Directed by M. Payne-Hahner
At The Gift Theatre
Eric Bogosian’s award-winning 1987 play seems somehow less relevant today than it did 20 years ago. The play takes place in a Cleveland radio studio of that time over the course of an evening as radio talk host Barry Champlain serves up his nightly dish of hang-ups, insults and drivel. In fairness, it’s the callers who serve up the drivel; and that is the point of the play: that society has become so voyeuristic that the banal details of people’s dreary lives have become their entertainment. Bogosian was dead-on when he nailed the genre back in ‘87, but that was before Rush Limbaugh was a household name and back when the Larry King Virus was still somewhat contained.
Gift Theatre stalwart Paul D’Addario plays the coke-snorting, not-that-shocking-by-today’s-standards Champlain with great finesse. He boozes and cokes his way through his sorry show on the eve of its going national. Who can blame him? Champlain knows how pathetic the show is and he has gone beyond contempt for the fools who call him to self-contempt for having ever believed, it was anything but a job to pay his bills. He is surrounded by people who have believed in him and who still believe in what he does to some extent. There is station executive producer Dan Woodruff (John Kelly Connolly), who is propelling the show to national syndication; Barry’s long-time board operator Stu Noonan (Ed Flynn), who gave up his own on-air career to ride Barry’s wave; and impressionable assistant producer Linda MacArthur (Hillary Clemens), who finds Barry’s bedroom a nice place to visit, but not the kind of place where you would want to live. Off-stage we hear the voices of the call-in loonies: pregnant, addicted, racist, air-headed, suicidal, attention-seeking, etc.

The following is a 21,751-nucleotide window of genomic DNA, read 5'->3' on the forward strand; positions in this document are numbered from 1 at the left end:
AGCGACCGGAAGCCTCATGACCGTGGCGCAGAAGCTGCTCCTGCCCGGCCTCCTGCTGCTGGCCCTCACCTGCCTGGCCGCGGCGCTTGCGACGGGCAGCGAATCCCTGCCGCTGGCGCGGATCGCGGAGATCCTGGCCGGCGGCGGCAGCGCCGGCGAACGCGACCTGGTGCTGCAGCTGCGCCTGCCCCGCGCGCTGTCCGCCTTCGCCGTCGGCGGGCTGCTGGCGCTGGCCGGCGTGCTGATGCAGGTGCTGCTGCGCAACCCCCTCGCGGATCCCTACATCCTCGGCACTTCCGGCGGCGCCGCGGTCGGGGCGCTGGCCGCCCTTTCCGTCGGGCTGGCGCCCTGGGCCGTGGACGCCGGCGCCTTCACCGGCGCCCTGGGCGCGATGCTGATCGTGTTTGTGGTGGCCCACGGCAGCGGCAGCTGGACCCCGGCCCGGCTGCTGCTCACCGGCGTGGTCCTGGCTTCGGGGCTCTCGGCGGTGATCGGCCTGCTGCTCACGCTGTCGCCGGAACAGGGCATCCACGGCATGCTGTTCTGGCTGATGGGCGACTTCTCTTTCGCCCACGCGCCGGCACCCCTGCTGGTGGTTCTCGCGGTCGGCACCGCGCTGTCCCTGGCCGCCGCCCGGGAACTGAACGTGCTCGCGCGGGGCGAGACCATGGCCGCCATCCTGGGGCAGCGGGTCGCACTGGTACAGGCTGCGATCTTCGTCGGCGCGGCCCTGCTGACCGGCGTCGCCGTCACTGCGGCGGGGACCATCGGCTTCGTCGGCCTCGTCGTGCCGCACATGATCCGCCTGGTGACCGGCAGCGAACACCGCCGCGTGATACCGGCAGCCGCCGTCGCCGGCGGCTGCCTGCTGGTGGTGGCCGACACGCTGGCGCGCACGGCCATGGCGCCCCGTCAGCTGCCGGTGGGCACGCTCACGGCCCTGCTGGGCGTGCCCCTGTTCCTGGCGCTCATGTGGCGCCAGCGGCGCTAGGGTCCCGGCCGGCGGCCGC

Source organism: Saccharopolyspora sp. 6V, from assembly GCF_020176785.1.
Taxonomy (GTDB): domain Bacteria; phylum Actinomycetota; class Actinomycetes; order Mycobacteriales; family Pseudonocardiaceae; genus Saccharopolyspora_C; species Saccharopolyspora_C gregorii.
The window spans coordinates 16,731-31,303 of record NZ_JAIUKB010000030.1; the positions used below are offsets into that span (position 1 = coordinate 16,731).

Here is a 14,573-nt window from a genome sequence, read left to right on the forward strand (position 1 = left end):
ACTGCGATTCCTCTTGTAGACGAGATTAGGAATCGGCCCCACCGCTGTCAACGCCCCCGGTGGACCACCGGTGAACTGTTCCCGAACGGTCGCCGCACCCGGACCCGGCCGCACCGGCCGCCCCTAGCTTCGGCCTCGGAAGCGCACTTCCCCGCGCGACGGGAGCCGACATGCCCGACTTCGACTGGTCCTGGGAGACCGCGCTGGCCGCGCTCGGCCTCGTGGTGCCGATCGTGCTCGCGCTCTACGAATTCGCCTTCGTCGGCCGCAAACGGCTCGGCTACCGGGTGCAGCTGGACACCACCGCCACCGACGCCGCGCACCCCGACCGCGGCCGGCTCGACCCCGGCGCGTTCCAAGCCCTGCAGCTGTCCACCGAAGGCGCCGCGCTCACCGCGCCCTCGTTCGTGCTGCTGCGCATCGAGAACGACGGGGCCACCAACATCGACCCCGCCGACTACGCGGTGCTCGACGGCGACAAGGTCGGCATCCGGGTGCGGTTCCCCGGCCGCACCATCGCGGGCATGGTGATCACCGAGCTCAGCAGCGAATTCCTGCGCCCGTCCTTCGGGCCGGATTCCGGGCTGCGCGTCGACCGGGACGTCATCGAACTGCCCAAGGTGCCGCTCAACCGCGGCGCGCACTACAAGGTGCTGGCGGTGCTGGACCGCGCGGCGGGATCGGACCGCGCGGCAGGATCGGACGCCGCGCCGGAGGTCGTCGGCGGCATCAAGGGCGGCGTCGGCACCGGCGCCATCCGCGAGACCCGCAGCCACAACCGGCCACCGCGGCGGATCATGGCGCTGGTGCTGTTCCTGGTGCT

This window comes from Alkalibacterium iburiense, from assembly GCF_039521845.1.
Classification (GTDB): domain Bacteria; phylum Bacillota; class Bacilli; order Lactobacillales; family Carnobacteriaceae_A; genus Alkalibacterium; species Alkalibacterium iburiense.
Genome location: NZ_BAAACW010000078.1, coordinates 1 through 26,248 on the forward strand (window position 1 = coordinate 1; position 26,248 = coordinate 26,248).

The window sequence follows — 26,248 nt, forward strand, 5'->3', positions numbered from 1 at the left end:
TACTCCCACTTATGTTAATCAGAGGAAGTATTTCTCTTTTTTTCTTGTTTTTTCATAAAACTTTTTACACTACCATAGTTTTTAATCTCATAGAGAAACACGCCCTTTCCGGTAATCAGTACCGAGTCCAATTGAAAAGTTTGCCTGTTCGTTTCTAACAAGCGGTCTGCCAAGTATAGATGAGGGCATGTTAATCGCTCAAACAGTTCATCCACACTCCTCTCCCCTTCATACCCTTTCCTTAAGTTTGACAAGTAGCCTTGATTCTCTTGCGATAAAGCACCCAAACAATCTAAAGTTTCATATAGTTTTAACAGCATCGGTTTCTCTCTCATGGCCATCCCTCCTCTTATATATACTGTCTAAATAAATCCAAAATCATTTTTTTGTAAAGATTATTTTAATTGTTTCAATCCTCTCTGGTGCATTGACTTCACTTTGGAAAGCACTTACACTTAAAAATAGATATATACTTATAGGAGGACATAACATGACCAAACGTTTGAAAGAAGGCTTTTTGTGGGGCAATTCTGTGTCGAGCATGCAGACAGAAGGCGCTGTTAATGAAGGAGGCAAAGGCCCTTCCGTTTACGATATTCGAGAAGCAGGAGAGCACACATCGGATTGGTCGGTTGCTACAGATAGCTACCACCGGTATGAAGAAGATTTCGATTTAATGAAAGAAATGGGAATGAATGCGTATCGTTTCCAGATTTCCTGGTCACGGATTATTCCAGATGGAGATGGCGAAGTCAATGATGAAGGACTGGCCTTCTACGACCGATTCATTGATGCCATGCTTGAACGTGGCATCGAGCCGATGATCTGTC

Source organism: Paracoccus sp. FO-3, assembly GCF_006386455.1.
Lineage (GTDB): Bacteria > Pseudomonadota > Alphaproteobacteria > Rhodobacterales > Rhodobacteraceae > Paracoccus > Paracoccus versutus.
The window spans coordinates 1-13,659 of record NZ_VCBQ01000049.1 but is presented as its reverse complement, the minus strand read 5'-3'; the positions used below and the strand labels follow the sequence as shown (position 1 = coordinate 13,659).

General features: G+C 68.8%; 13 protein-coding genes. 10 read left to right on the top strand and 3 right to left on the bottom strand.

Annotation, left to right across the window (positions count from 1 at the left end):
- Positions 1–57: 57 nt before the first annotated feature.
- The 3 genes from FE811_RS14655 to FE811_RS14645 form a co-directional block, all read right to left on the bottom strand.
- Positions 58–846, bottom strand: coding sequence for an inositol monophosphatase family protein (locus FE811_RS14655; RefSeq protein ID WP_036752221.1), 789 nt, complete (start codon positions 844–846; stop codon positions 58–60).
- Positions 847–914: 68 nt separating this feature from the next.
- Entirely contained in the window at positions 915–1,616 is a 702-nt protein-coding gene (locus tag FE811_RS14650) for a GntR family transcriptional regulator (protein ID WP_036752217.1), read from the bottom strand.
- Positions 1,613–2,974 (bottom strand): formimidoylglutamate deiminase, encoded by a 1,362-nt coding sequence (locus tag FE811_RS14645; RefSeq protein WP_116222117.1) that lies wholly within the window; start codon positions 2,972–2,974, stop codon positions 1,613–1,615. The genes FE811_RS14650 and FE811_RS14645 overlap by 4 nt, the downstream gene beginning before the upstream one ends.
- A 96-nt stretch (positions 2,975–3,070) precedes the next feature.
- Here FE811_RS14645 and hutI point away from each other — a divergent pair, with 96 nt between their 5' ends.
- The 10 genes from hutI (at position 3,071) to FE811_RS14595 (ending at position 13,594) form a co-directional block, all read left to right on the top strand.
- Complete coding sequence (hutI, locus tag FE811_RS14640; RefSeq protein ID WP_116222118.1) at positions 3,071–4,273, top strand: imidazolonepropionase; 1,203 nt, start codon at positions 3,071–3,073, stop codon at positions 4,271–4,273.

Director M. Payne-Hahner has the show nicely paced, but at the end of the day the thing that this production of Talk Radio has going for it is Paul D’Addario. The guy delivers a performance that is so realistic that you will believe there really is a Barry Champlain and that he is right there in front of you. The dialogue of the one-dimensional callers is as thin bargain toilet paper and Champlain’s retorts aren’t much better in spots, but D’Addario delivers his lines with so much energy and conviction that his performance, frankly, offsets everything else. The other actors hold up their end in fine form, so Talk Radio gets a qualified recommendation. I can guarantee that you will be engrossed by Paul D’Addario whether or not you agree with me about some of the material.
At The Gift Theatre,4802 N. Milwaukee Ave., Chicago, IL, 773-283-7071, tickets $15-$20, Thursday-Saturday at 8:00 p.m., Sundays at 3:30 pm, running time is 1 hour, 25 minutes with no intermission.